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# Star Light, Star Bright - PowerPoint PPT Presentation

Star Light, Star Bright. Going from the Sun to other Stars. Giving a Star a Physical. Use Starlight! Distances- use stellar parallax Luminosity- same as sun (careful!) Temperature- same as sun Diameter- use Luminosity and Temperature Mass- save it for later. Distance. Stellar Parallax

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### Star Light, Star Bright

Going from the Sun to other Stars

• Use Starlight!

• Distances- use stellar parallax

• Luminosity- same as sun (careful!)

• Temperature- same as sun

• Diameter- use Luminosity and Temperature

• Mass- save it for later

• Stellar Parallax

• New unit- parsec (pc)

• 1 pc= 206,265 AU= 3.1x1016m

• “parallax in arc seconds”

• Distance (pc)=1/parallax (arc sec)

• Lightyear-distance light travels in one year 1pc=3.3ly

• Another Method- Standard Candles

• Know the brightness a star should have

• If it appears dimmer, it must be further away

• Estimate distance based on dimness

• Often used for extragalactic objects

Earth

1 AU

Star

Parallax Angle

Sun

• Closest neighbor- Proxima Centauri

• 1.3 pc away (4.3 ly) 300,000 times distance between Earth and Sun

• About 30 stars within 4pc

• Many are multiple star systems

• We can measure parallax out to 100pc

• Use color to find temperature

• Use Stefan-Boltzmann Law to find Luminosity

• L  R2  T4

• Star w/same T as Sun but Bigger L must be larger in size!

• Remember that Blackbodies will appear different “colors” depending upon Temperature

• Cool stars – Red

• Hot stars – Blue

• Indication of energy emitted at every wavelength of light

• Tells us many things

• Composition, temperature, luminosity, velocity, rotation speed are just some

• Detailed spectra of stars allow better classification

• Lines that are present allow star to be “pigeonholed”

• Orignal scheme was loosely based on color

• 4 classes: White, Yellow, Red, Deep Red

• Edward Pickering at Harvard

• Hired “computers”

• Williamina Fleming started with A

• Strength of H lines only

• She classified 10,000 stars

• Pickering published her work in 1890

• Annie Jump Cannon developed new scheme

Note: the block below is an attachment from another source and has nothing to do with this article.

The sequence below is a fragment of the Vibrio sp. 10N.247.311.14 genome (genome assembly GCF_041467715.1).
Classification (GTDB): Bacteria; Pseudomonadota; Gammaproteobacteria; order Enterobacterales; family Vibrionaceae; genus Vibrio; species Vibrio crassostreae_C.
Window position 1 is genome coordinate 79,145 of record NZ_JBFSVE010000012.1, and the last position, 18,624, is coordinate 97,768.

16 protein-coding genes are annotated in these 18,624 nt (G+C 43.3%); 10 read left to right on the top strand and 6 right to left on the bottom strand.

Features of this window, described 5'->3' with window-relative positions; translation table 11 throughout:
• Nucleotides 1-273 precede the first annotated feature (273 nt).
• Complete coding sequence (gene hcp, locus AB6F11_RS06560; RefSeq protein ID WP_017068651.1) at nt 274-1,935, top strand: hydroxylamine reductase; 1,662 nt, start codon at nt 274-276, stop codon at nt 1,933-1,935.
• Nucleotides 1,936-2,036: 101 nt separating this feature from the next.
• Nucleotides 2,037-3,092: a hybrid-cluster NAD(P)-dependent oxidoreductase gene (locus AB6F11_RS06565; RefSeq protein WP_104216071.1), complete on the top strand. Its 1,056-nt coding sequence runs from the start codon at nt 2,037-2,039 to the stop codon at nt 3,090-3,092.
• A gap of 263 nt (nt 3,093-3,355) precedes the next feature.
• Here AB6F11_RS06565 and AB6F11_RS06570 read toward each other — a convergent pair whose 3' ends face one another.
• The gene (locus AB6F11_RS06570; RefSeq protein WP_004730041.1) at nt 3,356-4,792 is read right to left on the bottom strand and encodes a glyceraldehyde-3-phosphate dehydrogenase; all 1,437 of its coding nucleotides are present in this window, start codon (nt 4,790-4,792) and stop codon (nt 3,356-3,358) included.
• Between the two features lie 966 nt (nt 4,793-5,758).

• Pared Fleming’s number of classes

• Included subdivisons

• Classified 400,000 stars in her lifetime

• Her system is the standard used today

• Pickering (Harvard) assigned letters to original classes (A-M)

• Annie Jump Cannon rearranged classes based on temperature (Payne’s system)

• Non-alphabetical

OBAFGKM

(LT)(RNS)

www.hubblesite.org

O star

• Ionized He, weak H lines

• T>25,000 K

• Electric Blue (peaks in UV)

• Example: Stars in Orion’s Belt

B star

• Neutral He, moderate H lines

• T=25,000 K-11,000K

• Blue (peaks in UV)

• Example: Rigel

A star

Very Strong H lines

T=11,000-7,500K

Peaks in Violet

Example: Sirius, Vega

F star

Moderate H lines and Ionized Ca

T=7,500-6,000K

Blue

Example: Polaris, Canopus

G star

Weak H lines and Strong Ionized Ca

T=6,000-5,000K

Yellow

Example: Sun, Alpha Centauri

K star

Lines of neutral and singly ionized metal, some molecules

T=5,000-3,500K

Red

Example: Arcturus, Aldeberan

M star

Strong Molecular Lines

T=2,200-3,500K

Red (Peaks in IR)

Example: Betelgeuse, Proxima Centauri

L star

Strong Molecular Lines

Includes Water !!

T=1,300-2,200

Red (Peaks in IR)

Likely a Brown Dwarf

T star

Strong Lines of Water and Methane

Very Cool!

T=900-1300K

Red (Peaks in IR)

Likely a Brown Dwarf

RNS

Special classes for “evolved” stars

These stars are in old age

Puffy atmospheres wash out some lines

Others are easier to see

• Further divisions 0-9

• Based on where temperature is in range

• Lower the number- hotter the star

• Sun is a G2 star, cooler than G1 hotter than G3

• Most stars have similar composition

• Line strength is determined by number of excited electrons

• What determines this?

• Temperature differences!